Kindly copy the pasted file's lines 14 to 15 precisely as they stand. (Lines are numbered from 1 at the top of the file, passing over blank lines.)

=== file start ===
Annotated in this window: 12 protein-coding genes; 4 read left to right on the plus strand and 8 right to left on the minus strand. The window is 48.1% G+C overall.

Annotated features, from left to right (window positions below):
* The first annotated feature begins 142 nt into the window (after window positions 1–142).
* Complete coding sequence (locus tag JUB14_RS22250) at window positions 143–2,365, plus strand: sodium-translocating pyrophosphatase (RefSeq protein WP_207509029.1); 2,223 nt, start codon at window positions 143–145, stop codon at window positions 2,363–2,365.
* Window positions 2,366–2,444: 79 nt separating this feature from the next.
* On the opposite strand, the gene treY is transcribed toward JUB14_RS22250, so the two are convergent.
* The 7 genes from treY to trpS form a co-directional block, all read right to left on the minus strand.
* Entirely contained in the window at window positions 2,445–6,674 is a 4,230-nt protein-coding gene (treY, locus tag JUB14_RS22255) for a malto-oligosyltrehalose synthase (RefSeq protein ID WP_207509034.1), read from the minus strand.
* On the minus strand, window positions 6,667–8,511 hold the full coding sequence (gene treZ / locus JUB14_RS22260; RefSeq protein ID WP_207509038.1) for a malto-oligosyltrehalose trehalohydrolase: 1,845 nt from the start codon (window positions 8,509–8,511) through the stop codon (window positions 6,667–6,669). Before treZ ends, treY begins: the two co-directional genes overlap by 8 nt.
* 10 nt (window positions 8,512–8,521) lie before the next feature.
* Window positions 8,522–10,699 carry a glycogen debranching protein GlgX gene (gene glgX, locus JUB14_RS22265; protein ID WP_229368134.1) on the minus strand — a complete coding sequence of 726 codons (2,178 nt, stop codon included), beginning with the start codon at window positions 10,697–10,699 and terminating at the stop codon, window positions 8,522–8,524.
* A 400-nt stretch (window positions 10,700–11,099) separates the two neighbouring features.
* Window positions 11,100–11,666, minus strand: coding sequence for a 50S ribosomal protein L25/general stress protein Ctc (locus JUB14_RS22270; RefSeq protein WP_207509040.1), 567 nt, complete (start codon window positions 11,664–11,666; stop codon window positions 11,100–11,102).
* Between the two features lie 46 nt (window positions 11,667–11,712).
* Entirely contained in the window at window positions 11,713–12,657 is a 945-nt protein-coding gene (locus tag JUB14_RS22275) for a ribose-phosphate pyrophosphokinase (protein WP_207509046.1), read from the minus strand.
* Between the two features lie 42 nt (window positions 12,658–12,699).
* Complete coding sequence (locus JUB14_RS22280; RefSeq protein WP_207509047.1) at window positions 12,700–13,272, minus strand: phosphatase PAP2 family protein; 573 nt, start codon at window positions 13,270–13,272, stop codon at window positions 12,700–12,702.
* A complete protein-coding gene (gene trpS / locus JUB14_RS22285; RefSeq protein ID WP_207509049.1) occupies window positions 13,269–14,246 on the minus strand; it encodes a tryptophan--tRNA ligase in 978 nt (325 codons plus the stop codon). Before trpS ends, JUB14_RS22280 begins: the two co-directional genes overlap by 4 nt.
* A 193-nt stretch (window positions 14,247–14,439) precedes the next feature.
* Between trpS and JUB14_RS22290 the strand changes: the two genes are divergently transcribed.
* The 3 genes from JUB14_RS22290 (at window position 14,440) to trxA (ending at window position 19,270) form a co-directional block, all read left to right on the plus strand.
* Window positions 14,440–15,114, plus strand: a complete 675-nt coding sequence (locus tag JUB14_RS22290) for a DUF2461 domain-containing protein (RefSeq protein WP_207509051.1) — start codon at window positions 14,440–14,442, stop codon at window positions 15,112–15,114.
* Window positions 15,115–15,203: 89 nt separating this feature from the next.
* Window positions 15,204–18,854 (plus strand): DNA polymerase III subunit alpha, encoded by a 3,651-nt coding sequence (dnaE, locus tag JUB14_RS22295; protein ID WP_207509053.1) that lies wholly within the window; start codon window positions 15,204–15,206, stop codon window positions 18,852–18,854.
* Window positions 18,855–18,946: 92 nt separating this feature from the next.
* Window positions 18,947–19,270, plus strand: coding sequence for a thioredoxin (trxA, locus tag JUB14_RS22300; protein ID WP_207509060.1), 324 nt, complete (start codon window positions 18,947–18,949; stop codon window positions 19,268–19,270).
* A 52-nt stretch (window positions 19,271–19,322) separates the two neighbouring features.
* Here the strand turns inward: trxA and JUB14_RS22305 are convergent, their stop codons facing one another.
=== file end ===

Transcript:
* Between the two features lie 46 nt (window positions 11,667–11,712).
* Entirely contained in the window at window positions 11,713–12,657 is a 945-nt protein-coding gene (locus tag JUB14_RS22275) for a ribose-phosphate pyrophosphokinase (protein WP_207509046.1), read from the minus strand.